We are all familiar with Colin Kaepernick, the San Francisco 49ers quarterback, who refuses to stand during the pre-game singing/playing of the National Anthem. He has been condemned by some and praised by others for his decision to kneel or sit down during the presentation of the Star Spangled Banner.
The Washington Post had an interesting commentary, written by Kareem Abdul-Jabbar, on Kaepernick’s refusal to stand during the National Anthem. The former NBA star wrote, “During the Olympics in Rio Army Reserve 2nd Lt. Sam Kendricks was sprinting intently when the National Anthem began playing. He immediately dropped his pole and stood at attention, a spontaneous expression of heartfelt patriotism that elicited more praise than his eventual bronze medal.
“. . . . Colin Kaepernick chose not to stand with his teammates during the National Anthem. To some, Kendricks embodies the traditional all-American Forrest Gump values of patriotism, while Kaepernick represents the entitled brattish behavior of a wealthy athlete ungrateful to a country that has given him so much.
“In truth, both men, in their own ways, behaved in a highly patriotic manner that should make all Americans proud.”
While Abdul-Jabbar has the perfect right to express his own view and call Kaepernick patriotic, I must confess that I like Buzz Williams’ view of patriotism best.
Upon his graduation from Oklahoma City University in 1994 Williams went straight into coaching. He served as an assistant coach in several college programs until 2006 when he moved to New Orleans to coach the New Orleans University Privateers men’s basketball team. The Crescent City was still suffering in the aftermath of Katrina. The hurricane had a devastating affect upon the city and the University. The school’s student population was down 50 percent; and the basketball program was suffering, because there was no money available to meet the basic needs of the university’s athletic teams.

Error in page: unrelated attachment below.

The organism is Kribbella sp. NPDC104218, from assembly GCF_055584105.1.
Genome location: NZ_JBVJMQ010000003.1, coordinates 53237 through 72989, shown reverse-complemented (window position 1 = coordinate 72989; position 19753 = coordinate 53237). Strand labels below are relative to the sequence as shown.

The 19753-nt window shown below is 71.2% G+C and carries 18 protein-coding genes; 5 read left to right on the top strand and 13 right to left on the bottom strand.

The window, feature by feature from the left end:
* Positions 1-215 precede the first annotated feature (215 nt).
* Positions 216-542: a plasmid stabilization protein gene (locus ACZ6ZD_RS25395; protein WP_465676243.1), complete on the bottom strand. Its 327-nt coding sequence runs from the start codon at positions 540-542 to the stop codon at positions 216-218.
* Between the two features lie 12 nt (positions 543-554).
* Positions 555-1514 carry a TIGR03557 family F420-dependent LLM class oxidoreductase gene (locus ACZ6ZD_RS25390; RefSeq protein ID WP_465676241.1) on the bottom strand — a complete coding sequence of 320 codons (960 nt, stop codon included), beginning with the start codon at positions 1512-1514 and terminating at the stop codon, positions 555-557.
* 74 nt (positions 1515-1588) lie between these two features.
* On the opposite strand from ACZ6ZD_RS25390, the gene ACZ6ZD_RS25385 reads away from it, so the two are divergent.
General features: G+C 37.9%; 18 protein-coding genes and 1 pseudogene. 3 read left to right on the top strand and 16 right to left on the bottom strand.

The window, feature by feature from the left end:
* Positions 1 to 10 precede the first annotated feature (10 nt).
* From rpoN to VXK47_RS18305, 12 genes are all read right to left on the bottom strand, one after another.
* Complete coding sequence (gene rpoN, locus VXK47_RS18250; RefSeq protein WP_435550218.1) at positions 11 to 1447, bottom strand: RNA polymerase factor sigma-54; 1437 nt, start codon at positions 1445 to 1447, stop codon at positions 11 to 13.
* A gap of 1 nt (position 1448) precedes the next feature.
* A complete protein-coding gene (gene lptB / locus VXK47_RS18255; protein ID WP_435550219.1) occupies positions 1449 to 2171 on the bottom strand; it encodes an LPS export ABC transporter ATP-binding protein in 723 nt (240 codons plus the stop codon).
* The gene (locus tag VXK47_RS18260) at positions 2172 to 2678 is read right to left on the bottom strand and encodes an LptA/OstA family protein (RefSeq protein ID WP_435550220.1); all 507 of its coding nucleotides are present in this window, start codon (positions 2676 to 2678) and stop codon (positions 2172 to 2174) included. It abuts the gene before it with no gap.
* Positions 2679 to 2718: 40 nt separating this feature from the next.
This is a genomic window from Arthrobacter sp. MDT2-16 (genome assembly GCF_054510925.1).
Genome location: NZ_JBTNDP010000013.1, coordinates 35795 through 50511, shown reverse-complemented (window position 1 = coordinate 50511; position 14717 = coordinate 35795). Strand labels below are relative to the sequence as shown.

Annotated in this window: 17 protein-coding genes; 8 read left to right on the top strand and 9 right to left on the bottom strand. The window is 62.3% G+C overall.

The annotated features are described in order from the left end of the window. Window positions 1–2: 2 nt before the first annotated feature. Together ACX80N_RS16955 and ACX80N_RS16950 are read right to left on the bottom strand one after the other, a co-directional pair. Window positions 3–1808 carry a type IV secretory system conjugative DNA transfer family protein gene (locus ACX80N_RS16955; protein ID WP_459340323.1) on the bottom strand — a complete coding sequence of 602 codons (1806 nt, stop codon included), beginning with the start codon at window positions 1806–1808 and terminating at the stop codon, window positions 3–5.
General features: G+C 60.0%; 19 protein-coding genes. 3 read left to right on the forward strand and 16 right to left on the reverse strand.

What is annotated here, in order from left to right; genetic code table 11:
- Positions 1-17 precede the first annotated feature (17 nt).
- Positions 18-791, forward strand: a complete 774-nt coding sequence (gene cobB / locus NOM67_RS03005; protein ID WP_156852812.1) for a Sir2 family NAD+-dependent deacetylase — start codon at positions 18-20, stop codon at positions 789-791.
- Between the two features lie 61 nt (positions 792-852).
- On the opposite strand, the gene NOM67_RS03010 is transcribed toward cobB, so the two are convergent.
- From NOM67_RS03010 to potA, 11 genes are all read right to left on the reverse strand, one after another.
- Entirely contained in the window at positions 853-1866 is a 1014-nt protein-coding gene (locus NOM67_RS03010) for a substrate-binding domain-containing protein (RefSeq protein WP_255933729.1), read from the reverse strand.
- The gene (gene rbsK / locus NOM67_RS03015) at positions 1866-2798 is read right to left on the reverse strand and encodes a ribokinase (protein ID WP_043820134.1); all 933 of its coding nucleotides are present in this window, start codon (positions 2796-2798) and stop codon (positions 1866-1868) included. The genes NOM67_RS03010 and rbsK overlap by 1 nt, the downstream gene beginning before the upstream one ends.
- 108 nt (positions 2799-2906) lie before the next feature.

In 2007 Williams went to Marquette to be the assistant coach. The next year Brent Langdon “Buzz” Williams became head coach and led Marquette to a 25-10 record. They lost to Missouri in the second round of the 2009 NCAA Tournament. Three times Williams took Marquette to the sweet sixteen round of the NCAA Basketball Tournament and once to the elite eight.
In 2014 Williams became the men’s basketball coach at Virginia Tech. His first season was dismal with a 2-16 record in the Atlantic Coast Conference, but the team rebounded last year and went 20-15 overall and won 10 games in the ACC.
But Williams not only wants to teach his players the fine qualities of the game, he wants to instill in them values and patriotism.
He said that he was “fed up’’ with the way some of his players were acting while the National Anthem was sung or played before games, so he made them come to the court early one Saturday morning last fall to teach them a powerful lesson.
According to an article in The Federalist, Williams had his players stand face-to-face with a group of veterans as he explained why everyone should stand at attention and show respect during the National Anthem.
Rather than attempt to explain what Coach Williams said and did, look at the attached video and you will see coach who wants to appropriately honor those who deserve honor.